Following a month of protests and clashes between the demonstrators and the security forces, and increase repression against the protesters and activists, the regime also tried to appease the people by some so called “measures of appeasement”. The Tunisian President decided yesterday to sack his interior minister Rafik Belhaj Kacem, who was responsible for the police force, in view of appeasing the anger of the population. The regime by the voice of Mohamed Ghannouchi, the prime minister, has also declared at a press conference on Wednesday that all those arrested in the wave of demonstrations had been released, but gave no figure for how many had been originally detained and until now no confirmation of the veracity of this declaration. Ghannouchi also said that allegations by opposition and non-government groups into corruption would be investigated by a special commission.
These so called “measures of appeasement” from the authorities are certainly not enough to put an end to the protests or at least weaken them because they have definitely reach another level, it is not only anymore a social protest around unemployment and high cost of living but clearly a political one. The Tunisian people are actually more and more prompt in criticizing and denouncing the current regime, as we can observe through the slogans of the demonstrators calling to the end of Ben Ali’s regime. The movement of protest has showed the depth and the breadth of the rejection of President Ben Ali and of his regime. There is no turning back for many protesters, a student actually declaring that “the power of Ben Ali has been shaken, it is not the time to stop”, while another student said that she does not feel anymore as a citizen in her own country, in her opinion Ben Ali must go and this is the only solution. The unsaid is definitely broken and the people have regained confidence in them.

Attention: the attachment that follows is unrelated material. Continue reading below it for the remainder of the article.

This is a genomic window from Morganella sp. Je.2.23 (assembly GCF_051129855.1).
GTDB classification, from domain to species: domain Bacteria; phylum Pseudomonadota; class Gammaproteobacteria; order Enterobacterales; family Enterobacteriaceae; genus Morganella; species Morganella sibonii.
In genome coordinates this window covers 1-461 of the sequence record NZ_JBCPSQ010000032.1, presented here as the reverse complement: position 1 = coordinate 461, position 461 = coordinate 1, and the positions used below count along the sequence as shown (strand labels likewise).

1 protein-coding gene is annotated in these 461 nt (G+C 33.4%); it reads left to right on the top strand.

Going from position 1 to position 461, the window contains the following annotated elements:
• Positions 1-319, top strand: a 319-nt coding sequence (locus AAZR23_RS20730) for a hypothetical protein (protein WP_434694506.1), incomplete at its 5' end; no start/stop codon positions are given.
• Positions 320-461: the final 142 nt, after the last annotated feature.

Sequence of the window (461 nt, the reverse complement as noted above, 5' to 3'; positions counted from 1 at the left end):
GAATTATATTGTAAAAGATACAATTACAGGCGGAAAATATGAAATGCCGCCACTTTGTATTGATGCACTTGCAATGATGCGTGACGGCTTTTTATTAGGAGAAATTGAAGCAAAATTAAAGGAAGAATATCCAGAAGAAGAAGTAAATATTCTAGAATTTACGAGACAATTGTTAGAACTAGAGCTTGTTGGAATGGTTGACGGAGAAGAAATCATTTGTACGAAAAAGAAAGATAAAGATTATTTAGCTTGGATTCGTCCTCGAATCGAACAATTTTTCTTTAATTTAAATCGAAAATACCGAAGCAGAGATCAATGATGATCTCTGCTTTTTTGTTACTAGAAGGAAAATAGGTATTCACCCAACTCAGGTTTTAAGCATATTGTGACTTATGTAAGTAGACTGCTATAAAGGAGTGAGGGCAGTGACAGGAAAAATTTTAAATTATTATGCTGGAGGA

Promises such as the creation of 300 000 jobs or so called measures of appeasement from the regime towards the population such as sacking a minister, as well as threats and repression are no longer accepted. In 1984, during the “bread revolt”, Habib Bourguiba had finally withdrawn the decision to increase the price of bread and the movement had stopped. Today, despite Ben Ali’s speeches on the 28th of December and on the 10th of January attempting to ease the protest, the movement grew and the protests increased. People want change and this movement of protest is in many ways a reminder to Ben Ali’s words on Radio Tunis when he dismissed Habib Bourguiba of the Presidency and took over the power in November 1987: “The times we are living can no longer tolerate either presidency for life nor automatic succession as head of state, where the people are excluded”. These words should now be resonating and echoing very strongly in the ears of President Ben Ali because the people of Tunisia are in the streets and they are here to stay. They will not accept anymore the brutality, the corruption, and the absence of total democracy and social justice of this regime. Ben Ali and his counterparts have now two options: take the path towards democracy and social justice or stay in power by a large and long repression and bloodbath against the people.